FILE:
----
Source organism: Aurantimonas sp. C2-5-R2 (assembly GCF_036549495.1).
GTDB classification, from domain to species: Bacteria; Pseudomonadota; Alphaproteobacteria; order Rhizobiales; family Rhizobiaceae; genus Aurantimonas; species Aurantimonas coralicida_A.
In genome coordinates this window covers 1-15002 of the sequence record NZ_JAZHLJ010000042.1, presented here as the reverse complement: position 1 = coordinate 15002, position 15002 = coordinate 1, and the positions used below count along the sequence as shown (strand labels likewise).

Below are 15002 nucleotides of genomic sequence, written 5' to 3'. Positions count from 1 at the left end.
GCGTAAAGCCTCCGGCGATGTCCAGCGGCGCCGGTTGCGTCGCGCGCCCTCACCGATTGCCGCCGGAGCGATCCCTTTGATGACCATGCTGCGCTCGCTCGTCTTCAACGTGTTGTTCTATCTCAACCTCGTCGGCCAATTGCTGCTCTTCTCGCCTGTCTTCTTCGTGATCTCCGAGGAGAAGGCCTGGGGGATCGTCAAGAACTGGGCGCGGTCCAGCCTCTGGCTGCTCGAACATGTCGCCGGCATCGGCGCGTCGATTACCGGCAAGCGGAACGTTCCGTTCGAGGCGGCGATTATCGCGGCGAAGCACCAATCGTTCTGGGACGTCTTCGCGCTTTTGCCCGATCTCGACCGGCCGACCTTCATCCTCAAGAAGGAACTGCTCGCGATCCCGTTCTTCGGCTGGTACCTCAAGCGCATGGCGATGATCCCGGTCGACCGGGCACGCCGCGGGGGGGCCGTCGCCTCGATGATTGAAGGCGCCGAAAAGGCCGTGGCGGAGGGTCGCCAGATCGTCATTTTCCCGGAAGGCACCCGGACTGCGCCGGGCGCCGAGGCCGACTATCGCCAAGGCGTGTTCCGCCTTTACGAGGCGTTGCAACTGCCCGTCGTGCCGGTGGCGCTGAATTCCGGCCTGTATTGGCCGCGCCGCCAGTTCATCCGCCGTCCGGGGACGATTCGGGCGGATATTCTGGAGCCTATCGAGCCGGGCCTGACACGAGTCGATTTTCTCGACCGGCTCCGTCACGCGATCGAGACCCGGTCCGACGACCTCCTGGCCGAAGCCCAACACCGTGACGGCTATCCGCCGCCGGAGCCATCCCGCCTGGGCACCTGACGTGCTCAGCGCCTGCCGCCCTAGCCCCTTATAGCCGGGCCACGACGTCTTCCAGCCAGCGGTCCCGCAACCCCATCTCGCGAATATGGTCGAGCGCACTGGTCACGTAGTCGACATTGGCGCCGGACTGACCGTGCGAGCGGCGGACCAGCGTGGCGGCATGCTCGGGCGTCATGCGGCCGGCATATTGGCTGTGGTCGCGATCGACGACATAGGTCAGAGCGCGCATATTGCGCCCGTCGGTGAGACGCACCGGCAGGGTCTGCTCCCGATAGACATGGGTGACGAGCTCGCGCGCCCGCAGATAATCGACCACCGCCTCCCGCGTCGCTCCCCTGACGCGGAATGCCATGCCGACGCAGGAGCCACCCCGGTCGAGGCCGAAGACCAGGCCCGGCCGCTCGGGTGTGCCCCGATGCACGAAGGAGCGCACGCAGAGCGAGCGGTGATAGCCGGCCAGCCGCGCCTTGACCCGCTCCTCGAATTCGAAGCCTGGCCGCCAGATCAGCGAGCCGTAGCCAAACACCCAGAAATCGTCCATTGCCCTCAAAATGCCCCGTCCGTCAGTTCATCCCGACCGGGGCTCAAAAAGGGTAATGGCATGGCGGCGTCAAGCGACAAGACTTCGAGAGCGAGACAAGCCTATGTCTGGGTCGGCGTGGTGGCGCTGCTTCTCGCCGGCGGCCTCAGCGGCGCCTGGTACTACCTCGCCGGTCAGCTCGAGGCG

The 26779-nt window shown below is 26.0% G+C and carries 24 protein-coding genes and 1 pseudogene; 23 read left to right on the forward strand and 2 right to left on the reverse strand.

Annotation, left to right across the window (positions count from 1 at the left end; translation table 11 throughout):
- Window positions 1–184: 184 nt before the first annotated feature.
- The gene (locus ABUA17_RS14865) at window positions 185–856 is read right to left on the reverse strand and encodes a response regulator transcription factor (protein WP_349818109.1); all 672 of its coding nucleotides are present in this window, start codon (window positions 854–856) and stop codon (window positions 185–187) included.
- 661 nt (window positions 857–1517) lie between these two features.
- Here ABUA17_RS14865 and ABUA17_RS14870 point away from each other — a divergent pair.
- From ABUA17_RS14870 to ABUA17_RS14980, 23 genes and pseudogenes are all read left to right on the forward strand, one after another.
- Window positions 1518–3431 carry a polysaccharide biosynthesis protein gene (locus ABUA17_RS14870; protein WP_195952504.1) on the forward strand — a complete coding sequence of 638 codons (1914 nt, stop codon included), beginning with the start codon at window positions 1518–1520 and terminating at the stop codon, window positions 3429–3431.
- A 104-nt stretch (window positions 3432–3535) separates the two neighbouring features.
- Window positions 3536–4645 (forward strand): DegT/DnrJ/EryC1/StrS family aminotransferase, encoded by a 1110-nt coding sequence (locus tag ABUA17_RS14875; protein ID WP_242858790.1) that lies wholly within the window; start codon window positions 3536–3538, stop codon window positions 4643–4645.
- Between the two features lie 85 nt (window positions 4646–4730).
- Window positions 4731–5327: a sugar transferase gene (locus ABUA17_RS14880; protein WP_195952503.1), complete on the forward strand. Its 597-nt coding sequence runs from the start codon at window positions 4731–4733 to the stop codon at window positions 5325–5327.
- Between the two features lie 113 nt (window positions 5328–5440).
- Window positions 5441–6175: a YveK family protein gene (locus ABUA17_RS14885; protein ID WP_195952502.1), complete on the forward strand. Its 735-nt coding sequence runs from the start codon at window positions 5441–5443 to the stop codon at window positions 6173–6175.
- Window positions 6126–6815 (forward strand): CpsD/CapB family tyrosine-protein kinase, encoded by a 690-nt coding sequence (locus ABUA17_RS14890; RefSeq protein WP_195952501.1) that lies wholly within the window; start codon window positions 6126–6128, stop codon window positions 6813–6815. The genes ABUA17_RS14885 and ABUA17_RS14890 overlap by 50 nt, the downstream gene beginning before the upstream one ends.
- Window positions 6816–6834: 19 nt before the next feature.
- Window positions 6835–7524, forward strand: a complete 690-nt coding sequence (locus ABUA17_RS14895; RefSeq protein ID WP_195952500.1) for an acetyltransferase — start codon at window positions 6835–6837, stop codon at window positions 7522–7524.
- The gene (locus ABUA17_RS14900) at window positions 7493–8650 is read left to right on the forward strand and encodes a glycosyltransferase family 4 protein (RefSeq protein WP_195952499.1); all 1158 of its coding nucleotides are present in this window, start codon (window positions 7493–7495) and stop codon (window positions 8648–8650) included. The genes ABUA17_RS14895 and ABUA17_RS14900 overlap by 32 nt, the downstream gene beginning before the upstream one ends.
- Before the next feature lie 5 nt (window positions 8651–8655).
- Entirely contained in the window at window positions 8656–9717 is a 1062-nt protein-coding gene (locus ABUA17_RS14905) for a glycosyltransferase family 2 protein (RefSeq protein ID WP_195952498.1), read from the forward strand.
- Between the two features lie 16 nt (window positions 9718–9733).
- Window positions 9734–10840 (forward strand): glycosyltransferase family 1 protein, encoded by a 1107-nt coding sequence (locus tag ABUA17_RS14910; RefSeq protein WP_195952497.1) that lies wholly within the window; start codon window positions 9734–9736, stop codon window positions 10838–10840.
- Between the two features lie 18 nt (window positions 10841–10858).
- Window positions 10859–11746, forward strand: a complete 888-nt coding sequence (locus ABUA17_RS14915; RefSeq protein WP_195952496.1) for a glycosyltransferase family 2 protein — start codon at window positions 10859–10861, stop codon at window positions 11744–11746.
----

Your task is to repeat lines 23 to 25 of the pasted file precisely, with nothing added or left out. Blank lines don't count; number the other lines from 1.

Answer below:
- The gene (locus ABUA17_RS14900) at window positions 7493–8650 is read left to right on the forward strand and encodes a glycosyltransferase family 4 protein (RefSeq protein WP_195952499.1); all 1158 of its coding nucleotides are present in this window, start codon (window positions 7493–7495) and stop codon (window positions 8648–8650) included. The genes ABUA17_RS14895 and ABUA17_RS14900 overlap by 32 nt, the downstream gene beginning before the upstream one ends.
- Before the next feature lie 5 nt (window positions 8651–8655).
- Entirely contained in the window at window positions 8656–9717 is a 1062-nt protein-coding gene (locus ABUA17_RS14905) for a glycosyltransferase family 2 protein (RefSeq protein ID WP_195952498.1), read from the forward strand.